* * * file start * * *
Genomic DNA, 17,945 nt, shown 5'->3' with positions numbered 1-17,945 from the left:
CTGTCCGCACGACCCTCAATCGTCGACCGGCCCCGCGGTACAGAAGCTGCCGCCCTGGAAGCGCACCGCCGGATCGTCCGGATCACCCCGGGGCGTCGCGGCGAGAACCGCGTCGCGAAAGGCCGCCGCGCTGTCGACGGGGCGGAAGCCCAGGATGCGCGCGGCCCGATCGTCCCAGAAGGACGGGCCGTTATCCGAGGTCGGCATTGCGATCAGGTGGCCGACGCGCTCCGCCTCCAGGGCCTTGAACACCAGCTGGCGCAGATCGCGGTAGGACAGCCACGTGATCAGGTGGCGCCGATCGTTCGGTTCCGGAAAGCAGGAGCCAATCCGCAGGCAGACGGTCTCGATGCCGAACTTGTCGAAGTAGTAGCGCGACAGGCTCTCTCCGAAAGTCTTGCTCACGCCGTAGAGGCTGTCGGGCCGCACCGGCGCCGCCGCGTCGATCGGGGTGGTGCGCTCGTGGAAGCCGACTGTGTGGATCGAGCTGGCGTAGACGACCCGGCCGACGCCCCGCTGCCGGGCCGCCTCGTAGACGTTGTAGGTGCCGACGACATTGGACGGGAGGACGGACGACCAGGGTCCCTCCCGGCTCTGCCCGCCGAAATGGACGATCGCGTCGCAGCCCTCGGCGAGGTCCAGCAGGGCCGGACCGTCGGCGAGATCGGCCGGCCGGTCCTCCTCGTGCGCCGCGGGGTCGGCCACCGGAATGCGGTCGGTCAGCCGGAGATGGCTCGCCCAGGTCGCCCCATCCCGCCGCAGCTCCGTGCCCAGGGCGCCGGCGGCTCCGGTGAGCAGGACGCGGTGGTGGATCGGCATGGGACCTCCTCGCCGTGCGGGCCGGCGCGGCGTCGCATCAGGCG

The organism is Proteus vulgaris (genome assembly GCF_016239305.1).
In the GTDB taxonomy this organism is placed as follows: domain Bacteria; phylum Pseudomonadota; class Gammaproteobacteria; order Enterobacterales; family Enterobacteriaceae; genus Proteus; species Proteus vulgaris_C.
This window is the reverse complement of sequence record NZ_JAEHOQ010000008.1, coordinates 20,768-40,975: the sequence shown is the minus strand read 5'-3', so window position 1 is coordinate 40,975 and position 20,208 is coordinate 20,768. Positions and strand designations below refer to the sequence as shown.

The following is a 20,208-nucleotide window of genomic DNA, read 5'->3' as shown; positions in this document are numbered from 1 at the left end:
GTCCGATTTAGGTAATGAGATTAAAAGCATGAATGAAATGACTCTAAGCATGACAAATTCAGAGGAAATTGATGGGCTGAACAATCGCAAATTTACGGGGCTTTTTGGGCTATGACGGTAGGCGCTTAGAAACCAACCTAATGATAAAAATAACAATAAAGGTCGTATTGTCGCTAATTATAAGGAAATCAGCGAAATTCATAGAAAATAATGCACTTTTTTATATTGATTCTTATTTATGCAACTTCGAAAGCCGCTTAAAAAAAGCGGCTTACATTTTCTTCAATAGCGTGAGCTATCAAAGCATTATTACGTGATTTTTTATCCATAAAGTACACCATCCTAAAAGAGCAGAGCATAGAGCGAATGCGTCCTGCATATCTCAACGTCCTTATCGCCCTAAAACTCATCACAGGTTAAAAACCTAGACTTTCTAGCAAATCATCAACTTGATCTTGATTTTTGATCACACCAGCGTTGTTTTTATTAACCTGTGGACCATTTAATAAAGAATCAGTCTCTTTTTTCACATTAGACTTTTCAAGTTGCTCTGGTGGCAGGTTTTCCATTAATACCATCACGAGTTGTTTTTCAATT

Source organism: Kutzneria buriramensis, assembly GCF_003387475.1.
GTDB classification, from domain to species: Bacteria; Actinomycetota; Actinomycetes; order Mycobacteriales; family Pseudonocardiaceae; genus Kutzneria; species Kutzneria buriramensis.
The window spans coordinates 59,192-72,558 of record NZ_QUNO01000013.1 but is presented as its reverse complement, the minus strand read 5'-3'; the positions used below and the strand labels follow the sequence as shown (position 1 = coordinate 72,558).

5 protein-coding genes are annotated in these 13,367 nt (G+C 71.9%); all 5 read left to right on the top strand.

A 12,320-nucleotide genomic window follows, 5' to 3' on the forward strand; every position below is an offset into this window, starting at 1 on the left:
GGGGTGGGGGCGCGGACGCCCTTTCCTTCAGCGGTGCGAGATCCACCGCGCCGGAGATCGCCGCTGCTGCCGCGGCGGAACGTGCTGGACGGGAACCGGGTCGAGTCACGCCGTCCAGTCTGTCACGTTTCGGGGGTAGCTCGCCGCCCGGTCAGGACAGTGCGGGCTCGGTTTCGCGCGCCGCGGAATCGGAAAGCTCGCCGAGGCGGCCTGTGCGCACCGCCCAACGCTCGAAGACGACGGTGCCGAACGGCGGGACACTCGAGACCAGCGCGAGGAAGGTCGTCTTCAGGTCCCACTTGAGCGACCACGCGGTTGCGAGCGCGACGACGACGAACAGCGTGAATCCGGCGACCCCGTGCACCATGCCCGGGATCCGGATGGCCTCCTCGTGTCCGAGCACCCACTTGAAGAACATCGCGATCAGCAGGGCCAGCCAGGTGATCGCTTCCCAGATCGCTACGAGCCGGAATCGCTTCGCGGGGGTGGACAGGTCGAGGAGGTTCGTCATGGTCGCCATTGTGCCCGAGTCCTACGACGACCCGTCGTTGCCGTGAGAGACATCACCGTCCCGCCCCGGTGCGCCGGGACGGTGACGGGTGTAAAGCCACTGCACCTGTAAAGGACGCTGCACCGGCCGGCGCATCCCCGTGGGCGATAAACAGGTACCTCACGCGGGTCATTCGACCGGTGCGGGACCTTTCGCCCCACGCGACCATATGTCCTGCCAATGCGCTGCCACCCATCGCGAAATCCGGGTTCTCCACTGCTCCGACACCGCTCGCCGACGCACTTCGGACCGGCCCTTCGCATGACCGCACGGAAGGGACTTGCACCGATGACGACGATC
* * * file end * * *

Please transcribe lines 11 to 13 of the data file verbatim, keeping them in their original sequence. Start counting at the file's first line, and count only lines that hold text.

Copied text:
5 protein-coding genes are annotated in these 13,367 nt (G+C 71.9%); all 5 read left to right on the top strand.

A 12,320-nucleotide genomic window follows, 5' to 3' on the forward strand; every position below is an offset into this window, starting at 1 on the left:
GGGGTGGGGGCGCGGACGCCCTTTCCTTCAGCGGTGCGAGATCCACCGCGCCGGAGATCGCCGCTGCTGCCGCGGCGGAACGTGCTGGACGGGAACCGGGTCGAGTCACGCCGTCCAGTCTGTCACGTTTCGGGGGTAGCTCGCCGCCCGGTCAGGACAGTGCGGGCTCGGTTTCGCGCGCCGCGGAATCGGAAAGCTCGCCGAGGCGGCCTGTGCGCACCGCCCAACGCTCGAAGACGACGGTGCCGAACGGCGGGACACTCGAGACCAGCGCGAGGAAGGTCGTCTTCAGGTCCCACTTGAGCGACCACGCGGTTGCGAGCGCGACGACGACGAACAGCGTGAATCCGGCGACCCCGTGCACCATGCCCGGGATCCGGATGGCCTCCTCGTGTCCGAGCACCCACTTGAAGAACATCGCGATCAGCAGGGCCAGCCAGGTGATCGCTTCCCAGATCGCTACGAGCCGGAATCGCTTCGCGGGGGTGGACAGGTCGAGGAGGTTCGTCATGGTCGCCATTGTGCCCGAGTCCTACGACGACCCGTCGTTGCCGTGAGAGACATCACCGTCCCGCCCCGGTGCGCCGGGACGGTGACGGGTGTAAAGCCACTGCACCTGTAAAGGACGCTGCACCGGCCGGCGCATCCCCGTGGGCGATAAACAGGTACCTCACGCGGGTCATTCGACCGGTGCGGGACCTTTCGCCCCACGCGACCATATGTCCTGCCAATGCGCTGCCACCCATCGCGAAATCCGGGTTCTCCACTGCTCCGACACCGCTCGCCGACGCACTTCGGACCGGCCCTTCGCATGACCGCACGGAAGGGACTTGCACCGATGACGACGATC